Little wonder, then, that for more than a century Eugene Onegin has been the most popular Russian opera. Tchaikovsky himself saw his assembly of lyrical scenes as an ensemble piece. He made a point of entrusting the première on 29th March 1879 to the students of Moscow Conservatory, but like all great music it needs the attention of the best professionals. Despite its reliance on soloists with big reputations and voices to match, the Bolshoi Opera in Moscow has always been the ensemble company par excellence. Admittedly its first staging of Eugene Onegin in 1881 was not the success everyone had hoped for not until the opera was mounted by the Imperial Opera of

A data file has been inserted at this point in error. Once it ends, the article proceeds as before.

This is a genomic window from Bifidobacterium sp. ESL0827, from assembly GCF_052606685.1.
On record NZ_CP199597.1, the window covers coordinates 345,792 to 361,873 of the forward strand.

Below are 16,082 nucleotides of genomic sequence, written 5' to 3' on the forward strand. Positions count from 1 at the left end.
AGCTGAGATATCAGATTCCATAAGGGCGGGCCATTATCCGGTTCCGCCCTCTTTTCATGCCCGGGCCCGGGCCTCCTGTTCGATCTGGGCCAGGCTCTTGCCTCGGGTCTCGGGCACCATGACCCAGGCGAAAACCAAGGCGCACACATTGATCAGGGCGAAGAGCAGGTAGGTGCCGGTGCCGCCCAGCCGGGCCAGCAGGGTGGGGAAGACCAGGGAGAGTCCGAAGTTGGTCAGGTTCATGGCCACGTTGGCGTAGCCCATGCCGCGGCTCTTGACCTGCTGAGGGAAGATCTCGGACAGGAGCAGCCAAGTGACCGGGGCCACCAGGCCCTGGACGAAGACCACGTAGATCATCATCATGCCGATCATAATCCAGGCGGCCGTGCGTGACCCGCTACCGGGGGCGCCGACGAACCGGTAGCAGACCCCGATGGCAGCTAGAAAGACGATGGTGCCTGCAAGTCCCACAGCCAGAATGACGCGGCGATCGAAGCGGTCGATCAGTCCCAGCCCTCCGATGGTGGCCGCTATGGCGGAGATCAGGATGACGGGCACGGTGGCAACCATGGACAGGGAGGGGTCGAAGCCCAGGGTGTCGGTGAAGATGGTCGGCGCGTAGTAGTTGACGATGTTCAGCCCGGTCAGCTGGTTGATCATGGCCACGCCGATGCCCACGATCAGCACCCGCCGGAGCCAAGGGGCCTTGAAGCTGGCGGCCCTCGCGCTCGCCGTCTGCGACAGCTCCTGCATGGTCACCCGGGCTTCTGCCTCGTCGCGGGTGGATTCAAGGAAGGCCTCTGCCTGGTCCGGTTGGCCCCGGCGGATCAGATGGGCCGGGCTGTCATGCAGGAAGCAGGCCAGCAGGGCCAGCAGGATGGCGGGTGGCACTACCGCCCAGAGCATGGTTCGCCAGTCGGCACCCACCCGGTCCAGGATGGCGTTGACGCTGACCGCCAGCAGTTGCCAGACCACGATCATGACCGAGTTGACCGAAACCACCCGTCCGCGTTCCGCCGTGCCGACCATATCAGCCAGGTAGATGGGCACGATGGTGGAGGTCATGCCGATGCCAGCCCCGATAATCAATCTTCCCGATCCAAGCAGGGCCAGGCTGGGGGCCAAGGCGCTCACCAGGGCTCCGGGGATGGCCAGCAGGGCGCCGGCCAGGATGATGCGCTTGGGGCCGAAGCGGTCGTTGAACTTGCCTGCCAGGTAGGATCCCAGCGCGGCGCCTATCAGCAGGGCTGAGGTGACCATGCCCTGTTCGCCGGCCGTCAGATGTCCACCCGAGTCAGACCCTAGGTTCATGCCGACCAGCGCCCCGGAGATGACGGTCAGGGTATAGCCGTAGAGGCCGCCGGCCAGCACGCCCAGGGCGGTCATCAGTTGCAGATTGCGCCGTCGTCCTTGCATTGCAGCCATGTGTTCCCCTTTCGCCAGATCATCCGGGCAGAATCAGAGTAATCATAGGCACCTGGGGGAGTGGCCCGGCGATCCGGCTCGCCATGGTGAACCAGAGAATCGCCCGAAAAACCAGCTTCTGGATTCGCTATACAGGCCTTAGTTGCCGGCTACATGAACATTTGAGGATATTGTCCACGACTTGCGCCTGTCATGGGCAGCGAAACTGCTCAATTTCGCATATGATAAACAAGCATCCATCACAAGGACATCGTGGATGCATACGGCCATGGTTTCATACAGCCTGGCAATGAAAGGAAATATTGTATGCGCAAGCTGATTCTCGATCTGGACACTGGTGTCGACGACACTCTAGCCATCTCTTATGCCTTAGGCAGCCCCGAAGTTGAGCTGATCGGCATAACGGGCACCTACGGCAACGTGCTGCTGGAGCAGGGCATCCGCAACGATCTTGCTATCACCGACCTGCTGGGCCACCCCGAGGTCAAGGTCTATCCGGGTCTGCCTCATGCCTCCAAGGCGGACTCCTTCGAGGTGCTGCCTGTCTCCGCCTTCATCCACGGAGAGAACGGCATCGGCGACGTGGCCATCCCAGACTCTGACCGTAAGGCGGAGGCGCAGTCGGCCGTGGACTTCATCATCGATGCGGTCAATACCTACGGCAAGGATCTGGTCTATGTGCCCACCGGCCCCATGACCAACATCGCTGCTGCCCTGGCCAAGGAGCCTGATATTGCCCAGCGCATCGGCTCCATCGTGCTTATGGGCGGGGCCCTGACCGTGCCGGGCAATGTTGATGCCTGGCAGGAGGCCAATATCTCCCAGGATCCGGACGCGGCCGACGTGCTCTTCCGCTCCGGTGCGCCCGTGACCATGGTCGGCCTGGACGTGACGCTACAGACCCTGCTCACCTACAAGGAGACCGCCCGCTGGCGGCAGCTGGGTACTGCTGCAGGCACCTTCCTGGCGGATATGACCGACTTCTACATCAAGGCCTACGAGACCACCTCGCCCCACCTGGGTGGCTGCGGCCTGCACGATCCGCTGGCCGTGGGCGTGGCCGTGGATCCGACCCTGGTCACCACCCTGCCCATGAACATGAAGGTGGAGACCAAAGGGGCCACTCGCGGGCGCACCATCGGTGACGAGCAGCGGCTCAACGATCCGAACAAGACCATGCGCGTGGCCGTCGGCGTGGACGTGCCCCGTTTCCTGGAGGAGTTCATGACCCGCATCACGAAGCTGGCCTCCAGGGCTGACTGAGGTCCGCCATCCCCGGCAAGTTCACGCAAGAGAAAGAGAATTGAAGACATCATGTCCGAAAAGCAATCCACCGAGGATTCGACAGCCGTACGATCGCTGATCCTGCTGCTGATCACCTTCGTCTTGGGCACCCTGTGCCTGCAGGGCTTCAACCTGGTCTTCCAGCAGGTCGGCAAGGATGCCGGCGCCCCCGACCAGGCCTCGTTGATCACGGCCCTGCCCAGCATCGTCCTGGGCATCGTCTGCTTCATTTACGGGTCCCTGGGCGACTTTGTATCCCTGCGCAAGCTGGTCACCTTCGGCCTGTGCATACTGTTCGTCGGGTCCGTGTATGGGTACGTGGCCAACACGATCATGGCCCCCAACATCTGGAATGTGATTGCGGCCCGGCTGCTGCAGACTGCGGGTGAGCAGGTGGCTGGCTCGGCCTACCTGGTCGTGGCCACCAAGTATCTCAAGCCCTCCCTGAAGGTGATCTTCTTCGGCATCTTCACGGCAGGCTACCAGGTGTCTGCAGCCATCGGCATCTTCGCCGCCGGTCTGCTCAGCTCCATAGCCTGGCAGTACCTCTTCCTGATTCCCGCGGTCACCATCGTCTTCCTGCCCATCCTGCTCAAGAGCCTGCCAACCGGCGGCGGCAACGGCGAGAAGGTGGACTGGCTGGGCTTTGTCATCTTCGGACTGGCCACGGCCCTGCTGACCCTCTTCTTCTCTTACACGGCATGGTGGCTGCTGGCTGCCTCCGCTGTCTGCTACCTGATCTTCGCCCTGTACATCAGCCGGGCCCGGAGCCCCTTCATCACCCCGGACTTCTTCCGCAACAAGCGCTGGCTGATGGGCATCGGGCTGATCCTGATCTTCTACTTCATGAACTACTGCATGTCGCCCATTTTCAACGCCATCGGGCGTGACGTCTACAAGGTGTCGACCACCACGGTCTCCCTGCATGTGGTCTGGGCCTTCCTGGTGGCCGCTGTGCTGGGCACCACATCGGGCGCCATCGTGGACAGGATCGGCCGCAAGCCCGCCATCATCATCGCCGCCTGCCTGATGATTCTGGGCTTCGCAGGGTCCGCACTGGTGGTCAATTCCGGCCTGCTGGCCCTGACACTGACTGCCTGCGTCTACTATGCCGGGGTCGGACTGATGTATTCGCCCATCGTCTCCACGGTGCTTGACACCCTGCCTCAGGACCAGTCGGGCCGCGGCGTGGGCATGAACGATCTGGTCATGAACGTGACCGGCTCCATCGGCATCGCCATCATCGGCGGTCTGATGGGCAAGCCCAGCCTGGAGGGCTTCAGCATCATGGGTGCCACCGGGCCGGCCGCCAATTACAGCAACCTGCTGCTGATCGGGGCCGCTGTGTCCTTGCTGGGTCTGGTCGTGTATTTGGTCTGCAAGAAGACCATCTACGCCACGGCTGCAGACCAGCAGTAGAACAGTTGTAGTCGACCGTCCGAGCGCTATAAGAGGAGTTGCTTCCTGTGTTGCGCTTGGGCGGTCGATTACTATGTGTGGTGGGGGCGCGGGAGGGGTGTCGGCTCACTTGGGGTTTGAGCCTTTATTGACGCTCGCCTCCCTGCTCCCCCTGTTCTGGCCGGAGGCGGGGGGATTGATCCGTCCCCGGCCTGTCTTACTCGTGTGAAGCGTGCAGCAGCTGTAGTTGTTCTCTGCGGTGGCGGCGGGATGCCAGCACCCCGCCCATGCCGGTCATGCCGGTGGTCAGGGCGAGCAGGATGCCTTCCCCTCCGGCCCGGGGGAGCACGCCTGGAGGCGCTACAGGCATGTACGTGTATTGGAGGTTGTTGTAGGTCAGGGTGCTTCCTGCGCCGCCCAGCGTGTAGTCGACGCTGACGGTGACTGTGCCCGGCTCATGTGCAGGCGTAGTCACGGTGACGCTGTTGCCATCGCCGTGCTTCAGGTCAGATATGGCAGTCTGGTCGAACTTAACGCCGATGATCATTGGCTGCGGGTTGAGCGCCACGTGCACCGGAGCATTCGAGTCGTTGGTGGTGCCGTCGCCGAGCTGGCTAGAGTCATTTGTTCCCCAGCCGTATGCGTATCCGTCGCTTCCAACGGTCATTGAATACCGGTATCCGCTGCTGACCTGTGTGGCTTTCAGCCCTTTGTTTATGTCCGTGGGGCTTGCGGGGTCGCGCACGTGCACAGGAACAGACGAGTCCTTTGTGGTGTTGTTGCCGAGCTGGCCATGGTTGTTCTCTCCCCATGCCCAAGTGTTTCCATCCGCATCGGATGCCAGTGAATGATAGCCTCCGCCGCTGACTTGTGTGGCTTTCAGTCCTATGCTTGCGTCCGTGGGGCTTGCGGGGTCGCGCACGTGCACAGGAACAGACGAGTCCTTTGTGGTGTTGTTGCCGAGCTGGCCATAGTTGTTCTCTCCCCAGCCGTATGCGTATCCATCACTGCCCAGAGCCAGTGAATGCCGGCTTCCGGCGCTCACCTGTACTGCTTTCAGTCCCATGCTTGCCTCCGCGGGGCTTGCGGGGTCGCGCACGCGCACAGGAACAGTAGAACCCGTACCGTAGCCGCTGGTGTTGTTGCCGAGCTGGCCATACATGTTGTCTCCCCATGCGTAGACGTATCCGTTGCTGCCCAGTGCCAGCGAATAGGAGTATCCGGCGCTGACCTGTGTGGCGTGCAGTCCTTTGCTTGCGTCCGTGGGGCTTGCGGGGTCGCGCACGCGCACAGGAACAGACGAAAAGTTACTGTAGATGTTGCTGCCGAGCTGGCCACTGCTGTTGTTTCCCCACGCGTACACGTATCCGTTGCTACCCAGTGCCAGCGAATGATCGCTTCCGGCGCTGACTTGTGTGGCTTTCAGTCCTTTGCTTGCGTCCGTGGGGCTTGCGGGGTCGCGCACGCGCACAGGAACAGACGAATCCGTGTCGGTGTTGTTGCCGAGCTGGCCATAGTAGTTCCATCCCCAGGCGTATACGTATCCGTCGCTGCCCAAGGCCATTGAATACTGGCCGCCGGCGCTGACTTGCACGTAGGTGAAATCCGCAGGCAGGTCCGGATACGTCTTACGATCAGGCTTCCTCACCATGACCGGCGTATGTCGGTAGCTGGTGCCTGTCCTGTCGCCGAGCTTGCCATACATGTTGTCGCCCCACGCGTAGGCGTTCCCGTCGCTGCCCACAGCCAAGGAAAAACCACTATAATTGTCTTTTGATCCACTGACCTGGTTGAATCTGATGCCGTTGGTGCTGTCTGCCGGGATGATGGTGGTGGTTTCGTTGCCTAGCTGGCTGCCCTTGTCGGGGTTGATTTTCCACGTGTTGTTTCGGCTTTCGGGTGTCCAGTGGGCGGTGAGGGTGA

St Petersburg in 1884 did it break through to popularity and subsequent Bolshoi productions have tended to be passed down from revival to revival as if graven on stone. Even so, the work has constantly been refreshed by new generations of singers. Eugene Onegin has been given more Bolshoi recordings than any other work, with a relatively small number of singers involved, as certain soloists have recorded their rôles twice (some of them three times, if you include film soundtracks). The present recording is of immense historical interest, as it is almost the earliest. In the 1930s the Bolshoi was particularly rich in lyric tenors, with Ivan Jadan, Sergei Lemeshev and Ivan Kozlovsky on the roster. Jadan defected during World War II, ending up in America; but for several decades Lemeshev and Kozlovsky divided Russian audiences into camps of devotees, just as Smirnov and Sobinov had done earlier in the century. To Lemeshev and the soprano Glafira Zhukovskaya went the honour of taking part in the first recording of Eugene Onegin, in 1936, but Kozlovsky followed suit the next year with Elena Kruglikova singing Tatiana. The title rôle was taken by Panteleimon Nortsov on both occasions. The 1937 recording is credited to the conductor Alexander Melik-Pashaev but in fact eight of the forty sides were directed by that great all-rounder Alexander Orlov (although not a Bolshoi conductor, he was rewarded in 1948, just before his death, with the next complete Eugene Onegin recording, in which Kozlovsky and Kruglikova repeated their rôles). The two conductors keep Tchaikovskys music light and airy, without the occasional over-excitement shown by Vassili Nebolsin in the earlier recording, or the ponderousness of Mstislav Rostropovichs much later effort.